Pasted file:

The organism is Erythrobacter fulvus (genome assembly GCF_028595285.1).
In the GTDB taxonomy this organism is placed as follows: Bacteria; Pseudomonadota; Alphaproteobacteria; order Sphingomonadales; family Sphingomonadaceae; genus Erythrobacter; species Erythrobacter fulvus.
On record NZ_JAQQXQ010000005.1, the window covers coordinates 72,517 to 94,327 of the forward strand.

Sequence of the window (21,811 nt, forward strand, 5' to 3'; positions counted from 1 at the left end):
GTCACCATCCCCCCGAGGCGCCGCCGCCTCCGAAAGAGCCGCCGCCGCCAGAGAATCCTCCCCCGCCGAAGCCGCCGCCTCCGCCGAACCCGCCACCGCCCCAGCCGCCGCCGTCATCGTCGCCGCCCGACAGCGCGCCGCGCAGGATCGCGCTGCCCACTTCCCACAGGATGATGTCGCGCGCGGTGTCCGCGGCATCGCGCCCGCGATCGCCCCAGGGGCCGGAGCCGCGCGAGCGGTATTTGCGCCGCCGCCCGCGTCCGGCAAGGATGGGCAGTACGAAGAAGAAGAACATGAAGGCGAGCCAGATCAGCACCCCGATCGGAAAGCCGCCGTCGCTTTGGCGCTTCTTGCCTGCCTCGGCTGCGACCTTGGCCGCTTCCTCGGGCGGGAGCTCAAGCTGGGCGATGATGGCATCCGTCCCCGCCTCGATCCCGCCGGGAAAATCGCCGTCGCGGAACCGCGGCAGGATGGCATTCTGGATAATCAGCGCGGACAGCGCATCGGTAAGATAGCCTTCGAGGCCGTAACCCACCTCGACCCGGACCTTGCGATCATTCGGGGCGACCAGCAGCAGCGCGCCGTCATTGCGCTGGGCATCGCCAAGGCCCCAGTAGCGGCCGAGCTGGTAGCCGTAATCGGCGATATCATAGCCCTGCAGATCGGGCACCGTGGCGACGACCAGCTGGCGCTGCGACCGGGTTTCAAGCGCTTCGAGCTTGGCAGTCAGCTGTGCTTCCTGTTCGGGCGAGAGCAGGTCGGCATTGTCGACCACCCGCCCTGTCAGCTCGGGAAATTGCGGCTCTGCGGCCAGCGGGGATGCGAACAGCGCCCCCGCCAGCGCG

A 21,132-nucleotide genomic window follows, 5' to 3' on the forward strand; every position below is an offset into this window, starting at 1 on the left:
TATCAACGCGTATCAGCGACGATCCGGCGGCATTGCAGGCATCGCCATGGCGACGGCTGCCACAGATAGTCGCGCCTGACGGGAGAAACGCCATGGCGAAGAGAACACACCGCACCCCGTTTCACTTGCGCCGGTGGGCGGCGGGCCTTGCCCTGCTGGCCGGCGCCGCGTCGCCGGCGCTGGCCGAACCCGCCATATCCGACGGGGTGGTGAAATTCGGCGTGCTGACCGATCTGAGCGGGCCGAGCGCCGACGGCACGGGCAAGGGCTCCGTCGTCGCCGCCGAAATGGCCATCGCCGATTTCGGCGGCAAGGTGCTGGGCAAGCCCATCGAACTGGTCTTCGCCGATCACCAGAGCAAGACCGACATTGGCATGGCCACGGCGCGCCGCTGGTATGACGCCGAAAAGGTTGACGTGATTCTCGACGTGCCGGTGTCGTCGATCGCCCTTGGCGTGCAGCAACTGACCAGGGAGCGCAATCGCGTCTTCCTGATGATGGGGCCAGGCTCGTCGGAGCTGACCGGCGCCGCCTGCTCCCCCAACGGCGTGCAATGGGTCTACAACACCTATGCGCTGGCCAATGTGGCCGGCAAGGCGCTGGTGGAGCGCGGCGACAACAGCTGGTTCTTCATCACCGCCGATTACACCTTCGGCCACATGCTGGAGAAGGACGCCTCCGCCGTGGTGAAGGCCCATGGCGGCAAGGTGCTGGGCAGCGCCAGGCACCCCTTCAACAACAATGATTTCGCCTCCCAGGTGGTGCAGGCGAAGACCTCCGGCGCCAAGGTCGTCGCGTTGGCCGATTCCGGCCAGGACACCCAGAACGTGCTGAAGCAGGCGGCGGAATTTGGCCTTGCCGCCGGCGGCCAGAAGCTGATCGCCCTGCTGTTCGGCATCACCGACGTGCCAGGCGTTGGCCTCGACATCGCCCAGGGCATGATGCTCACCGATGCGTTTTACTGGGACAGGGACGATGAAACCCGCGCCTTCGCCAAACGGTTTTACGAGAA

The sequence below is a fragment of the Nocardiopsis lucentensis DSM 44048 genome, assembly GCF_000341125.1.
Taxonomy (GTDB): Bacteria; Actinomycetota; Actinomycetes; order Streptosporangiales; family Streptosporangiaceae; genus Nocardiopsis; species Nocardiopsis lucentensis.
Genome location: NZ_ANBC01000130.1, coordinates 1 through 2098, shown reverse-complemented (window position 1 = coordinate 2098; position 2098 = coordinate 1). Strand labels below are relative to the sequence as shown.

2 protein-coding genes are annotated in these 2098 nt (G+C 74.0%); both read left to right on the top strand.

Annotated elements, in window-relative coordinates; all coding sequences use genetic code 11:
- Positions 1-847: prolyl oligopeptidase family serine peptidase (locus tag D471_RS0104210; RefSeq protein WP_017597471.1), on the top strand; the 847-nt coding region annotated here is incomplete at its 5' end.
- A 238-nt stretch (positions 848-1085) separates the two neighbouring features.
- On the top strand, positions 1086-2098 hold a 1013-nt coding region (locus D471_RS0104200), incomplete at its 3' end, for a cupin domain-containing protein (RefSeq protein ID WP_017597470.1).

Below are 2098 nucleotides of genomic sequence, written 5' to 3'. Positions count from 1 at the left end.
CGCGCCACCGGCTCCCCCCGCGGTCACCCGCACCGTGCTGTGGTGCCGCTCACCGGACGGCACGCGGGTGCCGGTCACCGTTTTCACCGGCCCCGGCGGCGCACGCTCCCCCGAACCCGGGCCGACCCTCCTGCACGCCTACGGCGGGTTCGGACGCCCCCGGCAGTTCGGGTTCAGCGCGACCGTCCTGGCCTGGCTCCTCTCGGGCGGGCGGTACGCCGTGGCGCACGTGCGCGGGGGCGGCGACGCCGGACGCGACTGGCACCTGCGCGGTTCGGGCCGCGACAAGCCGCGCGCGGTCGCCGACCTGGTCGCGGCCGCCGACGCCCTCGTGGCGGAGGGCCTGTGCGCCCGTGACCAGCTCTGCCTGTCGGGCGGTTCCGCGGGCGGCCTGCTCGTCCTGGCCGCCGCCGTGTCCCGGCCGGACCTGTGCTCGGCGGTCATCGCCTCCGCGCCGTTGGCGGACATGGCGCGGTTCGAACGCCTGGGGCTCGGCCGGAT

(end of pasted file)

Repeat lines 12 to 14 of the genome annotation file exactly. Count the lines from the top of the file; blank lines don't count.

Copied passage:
Annotated elements, in window-relative coordinates; all coding sequences use genetic code 11:
- Positions 1-847: prolyl oligopeptidase family serine peptidase (locus tag D471_RS0104210; RefSeq protein WP_017597471.1), on the top strand; the 847-nt coding region annotated here is incomplete at its 5' end.
- A 238-nt stretch (positions 848-1085) separates the two neighbouring features.